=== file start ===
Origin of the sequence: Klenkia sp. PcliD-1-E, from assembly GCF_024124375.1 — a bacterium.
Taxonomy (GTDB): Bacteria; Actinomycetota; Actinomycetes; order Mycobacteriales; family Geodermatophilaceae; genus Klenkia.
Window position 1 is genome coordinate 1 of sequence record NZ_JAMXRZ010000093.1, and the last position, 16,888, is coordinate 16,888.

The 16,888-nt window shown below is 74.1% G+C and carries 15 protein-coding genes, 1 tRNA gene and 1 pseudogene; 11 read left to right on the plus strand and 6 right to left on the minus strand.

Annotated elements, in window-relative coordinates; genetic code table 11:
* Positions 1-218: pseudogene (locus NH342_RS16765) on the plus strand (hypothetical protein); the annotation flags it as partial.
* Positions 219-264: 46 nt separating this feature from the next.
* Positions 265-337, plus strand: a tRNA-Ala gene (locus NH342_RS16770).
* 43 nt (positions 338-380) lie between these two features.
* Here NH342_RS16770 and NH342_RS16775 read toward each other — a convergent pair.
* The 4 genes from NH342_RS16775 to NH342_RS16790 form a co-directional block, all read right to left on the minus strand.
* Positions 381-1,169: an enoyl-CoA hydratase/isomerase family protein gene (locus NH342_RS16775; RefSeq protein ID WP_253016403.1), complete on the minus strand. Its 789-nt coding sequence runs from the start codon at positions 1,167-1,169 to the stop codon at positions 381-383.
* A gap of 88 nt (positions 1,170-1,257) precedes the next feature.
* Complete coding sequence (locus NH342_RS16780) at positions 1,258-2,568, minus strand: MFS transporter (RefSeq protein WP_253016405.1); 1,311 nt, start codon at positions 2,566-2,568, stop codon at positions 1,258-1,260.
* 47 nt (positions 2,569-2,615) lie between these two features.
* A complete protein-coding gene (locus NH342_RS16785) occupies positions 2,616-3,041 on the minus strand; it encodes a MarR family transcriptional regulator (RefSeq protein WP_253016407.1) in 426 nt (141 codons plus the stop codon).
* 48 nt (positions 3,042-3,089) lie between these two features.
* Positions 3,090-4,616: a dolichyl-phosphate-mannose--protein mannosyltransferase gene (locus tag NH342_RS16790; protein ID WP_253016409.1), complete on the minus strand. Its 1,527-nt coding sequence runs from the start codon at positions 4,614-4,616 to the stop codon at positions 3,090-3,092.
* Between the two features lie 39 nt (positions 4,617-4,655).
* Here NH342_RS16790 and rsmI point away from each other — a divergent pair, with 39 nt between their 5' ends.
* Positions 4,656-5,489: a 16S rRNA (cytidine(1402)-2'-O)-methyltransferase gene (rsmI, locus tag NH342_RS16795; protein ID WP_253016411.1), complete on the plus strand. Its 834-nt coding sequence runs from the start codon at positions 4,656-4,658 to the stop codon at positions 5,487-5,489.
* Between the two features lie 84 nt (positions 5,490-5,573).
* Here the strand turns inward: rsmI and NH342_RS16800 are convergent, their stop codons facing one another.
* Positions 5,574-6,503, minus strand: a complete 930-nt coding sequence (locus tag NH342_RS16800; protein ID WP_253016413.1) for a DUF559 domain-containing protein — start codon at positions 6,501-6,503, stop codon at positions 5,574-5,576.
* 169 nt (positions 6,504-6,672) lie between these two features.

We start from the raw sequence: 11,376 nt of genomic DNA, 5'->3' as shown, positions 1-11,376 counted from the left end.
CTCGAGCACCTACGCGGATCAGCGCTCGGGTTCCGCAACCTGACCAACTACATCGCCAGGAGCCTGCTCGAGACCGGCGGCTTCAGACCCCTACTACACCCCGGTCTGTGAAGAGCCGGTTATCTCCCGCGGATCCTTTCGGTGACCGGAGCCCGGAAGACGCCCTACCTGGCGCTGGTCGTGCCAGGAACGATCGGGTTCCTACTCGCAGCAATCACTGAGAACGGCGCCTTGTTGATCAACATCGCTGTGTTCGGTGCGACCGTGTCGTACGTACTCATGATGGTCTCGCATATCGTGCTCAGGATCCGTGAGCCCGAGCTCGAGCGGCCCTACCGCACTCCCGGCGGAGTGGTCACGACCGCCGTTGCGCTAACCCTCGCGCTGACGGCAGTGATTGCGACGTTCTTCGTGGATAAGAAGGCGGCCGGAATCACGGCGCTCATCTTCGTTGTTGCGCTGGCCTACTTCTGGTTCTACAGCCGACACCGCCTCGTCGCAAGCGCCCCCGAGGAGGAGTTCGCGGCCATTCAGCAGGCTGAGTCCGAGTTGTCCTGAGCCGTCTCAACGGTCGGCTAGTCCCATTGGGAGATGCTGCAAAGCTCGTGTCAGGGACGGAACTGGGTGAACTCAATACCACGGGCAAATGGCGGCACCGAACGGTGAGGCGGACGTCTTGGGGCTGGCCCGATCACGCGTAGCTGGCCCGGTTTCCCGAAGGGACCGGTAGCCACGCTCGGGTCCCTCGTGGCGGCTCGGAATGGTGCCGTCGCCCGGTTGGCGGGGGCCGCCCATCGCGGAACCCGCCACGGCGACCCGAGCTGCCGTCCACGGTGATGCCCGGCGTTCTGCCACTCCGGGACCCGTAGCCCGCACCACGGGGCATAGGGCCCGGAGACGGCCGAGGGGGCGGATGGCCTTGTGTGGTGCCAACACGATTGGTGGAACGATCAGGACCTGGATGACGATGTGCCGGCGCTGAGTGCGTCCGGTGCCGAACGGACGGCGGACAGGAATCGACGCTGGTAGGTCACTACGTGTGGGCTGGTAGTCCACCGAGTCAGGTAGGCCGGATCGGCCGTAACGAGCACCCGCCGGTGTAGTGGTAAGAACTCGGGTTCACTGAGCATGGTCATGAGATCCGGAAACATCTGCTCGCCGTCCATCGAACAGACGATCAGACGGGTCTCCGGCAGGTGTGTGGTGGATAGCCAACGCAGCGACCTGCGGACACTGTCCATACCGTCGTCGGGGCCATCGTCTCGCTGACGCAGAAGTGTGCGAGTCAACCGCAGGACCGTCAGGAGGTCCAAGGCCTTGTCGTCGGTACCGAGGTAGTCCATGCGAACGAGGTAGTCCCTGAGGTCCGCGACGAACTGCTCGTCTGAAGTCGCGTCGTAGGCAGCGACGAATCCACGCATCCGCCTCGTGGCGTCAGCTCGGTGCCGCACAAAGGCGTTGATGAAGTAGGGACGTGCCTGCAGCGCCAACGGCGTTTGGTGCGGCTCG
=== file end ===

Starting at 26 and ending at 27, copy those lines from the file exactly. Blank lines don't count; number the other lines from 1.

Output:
We start from the raw sequence: 11,376 nt of genomic DNA, 5'->3' as shown, positions 1-11,376 counted from the left end.
CTCGAGCACCTACGCGGATCAGCGCTCGGGTTCCGCAACCTGACCAACTACATCGCCAGGAGCCTGCTCGAGACCGGCGGCTTCAGACCCCTACTACACCCCGGTCTGTGAAGAGCCGGTTATCTCCCGCGGATCCTTTCGGTGACCGGAGCCCGGAAGACGCCCTACCTGGCGCTGGTCGTGCCAGGAACGATCGGGTTCCTACTCGCAGCAATCACTGAGAACGGCGCCTTGTTGATCAACATCGCTGTGTTCGGTGCGACCGTGTCGTACGTACTCATGATGGTCTCGCATATCGTGCTCAGGATCCGTGAGCCCGAGCTCGAGCGGCCCTACCGCACTCCCGGCGGAGTGGTCACGACCGCCGTTGCGCTAACCCTCGCGCTGACGGCAGTGATTGCGACGTTCTTCGTGGATAAGAAGGCGGCCGGAATCACGGCGCTCATCTTCGTTGTTGCGCTGGCCTACTTCTGGTTCTACAGCCGACACCGCCTCGTCGCAAGCGCCCCCGAGGAGGAGTTCGCGGCCATTCAGCAGGCTGAGTCCGAGTTGTCCTGAGCCGTCTCAACGGTCGGCTAGTCCCATTGGGAGATGCTGCAAAGCTCGTGTCAGGGACGGAACTGGGTGAACTCAATACCACGGGCAAATGGCGGCACCGAACGGTGAGGCGGACGTCTTGGGGCTGGCCCGATCACGCGTAGCTGGCCCGGTTTCCCGAAGGGACCGGTAGCCACGCTCGGGTCCCTCGTGGCGGCTCGGAATGGTGCCGTCGCCCGGTTGGCGGGGGCCGCCCATCGCGGAACCCGCCACGGCGACCCGAGCTGCCGTCCACGGTGATGCCCGGCGTTCTGCCACTCCGGGACCCGTAGCCCGCACCACGGGGCATAGGGCCCGGAGACGGCCGAGGGGGCGGATGGCCTTGTGTGGTGCCAACACGATTGGTGGAACGATCAGGACCTGGATGACGATGTGCCGGCGCTGAGTGCGTCCGGTGCCGAACGGACGGCGGACAGGAATCGACGCTGGTAGGTCACTACGTGTGGGCTGGTAGTCCACCGAGTCAGGTAGGCCGGATCGGCCGTAACGAGCACCCGCCGGTGTAGTGGTAAGAACTCGGGTTCACTGAGCATGGTCATGAGATCCGGAAACATCTGCTCGCCGTCCATCGAACAGACGATCAGACGGGTCTCCGGCAGGTGTGTGGTGGATAGCCAACGCAGCGACCTGCGGACACTGTCCATACCGTCGTCGGGGCCATCGTCTCGCTGACGCAGAAGTGTGCGAGTCAACCGCAGGACCGTCAGGAGGTCCAAGGCCTTGTCGTCGGTACCGAGGTAGTCCATGCGAACGAGGTAGTCCCTGAGGTCCGCGACGAACTGCTCGTCTGAAGTCGCGTCGTAGGCAGCGACGAATCCACGCATCCGCCTCGTGGCGTCAGCTCGGTGCCGCACAAAGGCGTTGATGAAGTAGGGACGTGCCTGCAGCGCCAACGGCGTTTGGTGCGGCTCG